Rudaw reports that Iraq's parliamentary Integrity Committee is probing the unaccounted loss of $500,000 from the Rafidain Bank's branch at Baghdad airport.

This investigation follows a Finance Ministry report in April stating that bank employees and their relatives made unauthorized dollar withdrawals. The parliamentary committee is now set to examine these questionable transactions.

The incident occurred in the wake of the Iraqi dinar's devaluation and a subsequent increase in airport branch visitors. The committee plans to question central bank officials as part of the ongoing inquiry.

Kurdistan Ministry of Justice introduces digital forms for filing complaints and feedback

Screengrab of the online form
Screengrab of the online form   credit: KRG Ministry of Justice
The KRG's digitalization drive continues in earnest as the justice ministry announces that Kurdistan Region residents can now file complaints and offer feedback to ministry offices and directorates online. 

They're using Google Forms, and users are required to provide a number and email address before selecting the relevant office from a drop-down menu. They're then prompted to write about the nature of the complaint.


The US is being accused of naivete by some in the Kurdistan commentariat

Activist and journalist Kamal Chomani says Peshmerga reform is a nebulous concept that many on Capitol Hill have convinced themselves is actually achievable.

Here's the US response to yesterday's meeting between the KDP and PUK

U.S. Consulate General - Erbil welcomes PUK and KDP agreement on holding [parliamentary] elections & support for Peshmerga unification & reform. We look forward to seeing progress as the two sides come together and negotiate the remaining issues to benefit the people of Iraqi Kurdistan.


Repeat attacks target power lines in Iraq's Saladin province

For the second time in 48 hours, the Saladin Thermal - Haditha transmission line in Iraq has been targeted in an act of sabotage, according to a brief statement from Iraq's Ministry of Electricity.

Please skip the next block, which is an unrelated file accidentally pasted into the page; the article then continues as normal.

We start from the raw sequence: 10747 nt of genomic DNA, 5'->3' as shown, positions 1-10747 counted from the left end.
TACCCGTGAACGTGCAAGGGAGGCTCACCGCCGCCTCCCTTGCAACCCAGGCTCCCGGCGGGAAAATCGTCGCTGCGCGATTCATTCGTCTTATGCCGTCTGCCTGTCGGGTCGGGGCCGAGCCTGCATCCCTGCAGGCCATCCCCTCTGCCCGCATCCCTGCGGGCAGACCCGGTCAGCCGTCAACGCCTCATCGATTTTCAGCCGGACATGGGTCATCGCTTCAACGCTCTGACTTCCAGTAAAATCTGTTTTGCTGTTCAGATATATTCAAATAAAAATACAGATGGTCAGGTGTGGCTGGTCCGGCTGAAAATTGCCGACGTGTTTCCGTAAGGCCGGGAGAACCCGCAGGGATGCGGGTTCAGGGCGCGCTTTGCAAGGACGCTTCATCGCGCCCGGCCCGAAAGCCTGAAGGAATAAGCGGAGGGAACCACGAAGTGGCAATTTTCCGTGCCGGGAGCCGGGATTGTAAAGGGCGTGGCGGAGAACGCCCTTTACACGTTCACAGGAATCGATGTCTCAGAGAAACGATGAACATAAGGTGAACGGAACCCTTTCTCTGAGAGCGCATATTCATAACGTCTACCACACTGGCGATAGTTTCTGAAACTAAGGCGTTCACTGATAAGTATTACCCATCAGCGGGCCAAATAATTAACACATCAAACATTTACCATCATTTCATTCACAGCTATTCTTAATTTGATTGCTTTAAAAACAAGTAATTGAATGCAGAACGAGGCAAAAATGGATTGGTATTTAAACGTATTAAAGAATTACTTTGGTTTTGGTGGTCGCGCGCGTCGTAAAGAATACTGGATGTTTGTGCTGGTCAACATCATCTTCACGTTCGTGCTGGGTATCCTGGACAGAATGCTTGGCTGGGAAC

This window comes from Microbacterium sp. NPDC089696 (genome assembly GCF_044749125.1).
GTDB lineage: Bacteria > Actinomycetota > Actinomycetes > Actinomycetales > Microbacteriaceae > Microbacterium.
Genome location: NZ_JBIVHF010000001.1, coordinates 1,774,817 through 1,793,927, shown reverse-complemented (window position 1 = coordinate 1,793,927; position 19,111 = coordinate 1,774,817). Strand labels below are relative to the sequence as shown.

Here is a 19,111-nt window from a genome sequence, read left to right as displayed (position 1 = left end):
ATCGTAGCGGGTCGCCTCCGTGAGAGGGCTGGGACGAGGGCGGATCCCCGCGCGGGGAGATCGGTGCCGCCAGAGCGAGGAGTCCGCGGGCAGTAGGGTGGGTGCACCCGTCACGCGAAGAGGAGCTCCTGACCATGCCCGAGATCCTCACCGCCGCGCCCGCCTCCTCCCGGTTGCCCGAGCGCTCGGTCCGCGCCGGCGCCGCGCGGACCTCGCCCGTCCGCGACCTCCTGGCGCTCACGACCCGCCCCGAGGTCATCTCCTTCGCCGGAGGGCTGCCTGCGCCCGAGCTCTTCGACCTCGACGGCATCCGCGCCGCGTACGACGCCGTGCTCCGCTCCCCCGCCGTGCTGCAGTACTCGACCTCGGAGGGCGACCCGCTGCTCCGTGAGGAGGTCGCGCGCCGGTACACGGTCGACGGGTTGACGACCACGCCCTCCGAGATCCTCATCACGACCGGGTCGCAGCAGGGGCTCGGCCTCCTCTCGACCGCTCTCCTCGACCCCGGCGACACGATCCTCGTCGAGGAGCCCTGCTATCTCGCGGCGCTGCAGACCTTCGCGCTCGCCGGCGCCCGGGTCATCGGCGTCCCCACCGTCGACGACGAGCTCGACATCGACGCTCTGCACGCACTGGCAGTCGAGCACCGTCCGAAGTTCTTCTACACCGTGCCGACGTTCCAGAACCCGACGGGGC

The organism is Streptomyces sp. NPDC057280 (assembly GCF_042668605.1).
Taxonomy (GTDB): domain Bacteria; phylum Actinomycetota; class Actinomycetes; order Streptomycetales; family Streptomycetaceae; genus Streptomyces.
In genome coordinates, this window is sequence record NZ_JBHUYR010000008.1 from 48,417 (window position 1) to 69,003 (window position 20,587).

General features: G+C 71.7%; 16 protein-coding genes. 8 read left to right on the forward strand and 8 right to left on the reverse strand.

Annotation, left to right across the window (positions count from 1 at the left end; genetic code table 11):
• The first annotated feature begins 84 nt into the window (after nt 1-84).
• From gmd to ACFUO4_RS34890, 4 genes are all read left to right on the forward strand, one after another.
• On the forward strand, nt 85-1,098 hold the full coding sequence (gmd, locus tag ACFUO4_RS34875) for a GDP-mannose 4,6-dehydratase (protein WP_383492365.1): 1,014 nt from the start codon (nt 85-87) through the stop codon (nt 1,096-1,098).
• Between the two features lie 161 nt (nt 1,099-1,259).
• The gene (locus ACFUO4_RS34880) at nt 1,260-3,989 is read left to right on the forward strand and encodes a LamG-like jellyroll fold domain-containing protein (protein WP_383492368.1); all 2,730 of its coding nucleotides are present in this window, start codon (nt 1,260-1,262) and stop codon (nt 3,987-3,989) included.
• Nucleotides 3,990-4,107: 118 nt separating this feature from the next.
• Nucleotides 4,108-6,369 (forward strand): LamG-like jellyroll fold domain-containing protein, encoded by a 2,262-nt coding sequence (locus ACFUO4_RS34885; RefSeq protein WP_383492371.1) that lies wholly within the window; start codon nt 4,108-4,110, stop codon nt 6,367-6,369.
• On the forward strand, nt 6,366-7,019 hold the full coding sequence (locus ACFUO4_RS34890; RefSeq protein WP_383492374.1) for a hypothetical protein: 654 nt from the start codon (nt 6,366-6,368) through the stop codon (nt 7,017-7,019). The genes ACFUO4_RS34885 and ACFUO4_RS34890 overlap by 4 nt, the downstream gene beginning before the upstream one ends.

The 400 kV transmission line, crucial to the power supply in the Saladin province, has been put out of commission due to the incident.

It's the second attack in 48 hours. This same line endured a similar incident, raising questions about a potential pattern in these attacks.

In a related development, the Security Media Cell says 16 explosive devices west of Al-Siniyah district in the Sukariyat area of Baiji have been discovered. The explosives were reportedly intended to target more energy towers, hinting at a larger plot aimed at the region's power grid.

Authorities are working to restore the impacted transmission line and increase security measures around the area. Investigations to identify the culprits behind these attacks are also in progress.
بغداد اليوم- بغداد أعلنت وزارة الكهرباء، مساء اليوم الأحد (30 تموز 2023)، عن عمل تخريبي أستهدف الخط الناقل (صلاح الدين الحرارية- حديثة جهد 400 ك.ف). وقالت الوزارة في بيان مقتضب تلقته "بغداد اليوم"، ان الاستهداف "أخرج الخط عن الخدمة في محافظة صلاح الدين". وهذا هو ثاني حادث يتعرض
وكالة بغداد اليوم الاخبارية

Morning briefing

Hello! Let's get straight to it:

  • The US Consulate General in Erbil has welcomed yesterday's meeting between the KDP and PUK. This is seen as a positive step towards progress on various issues, including Peshmerga reform and elections.
  • Today marks the 40th anniversary of the Barzani Massacre in Kurdistan.
  • There have been more attacks on the electricity infrastructure in Iraq's Saladin province, resulting in the power grid being taken down. However, additional plans to cause further damage have been thwarted.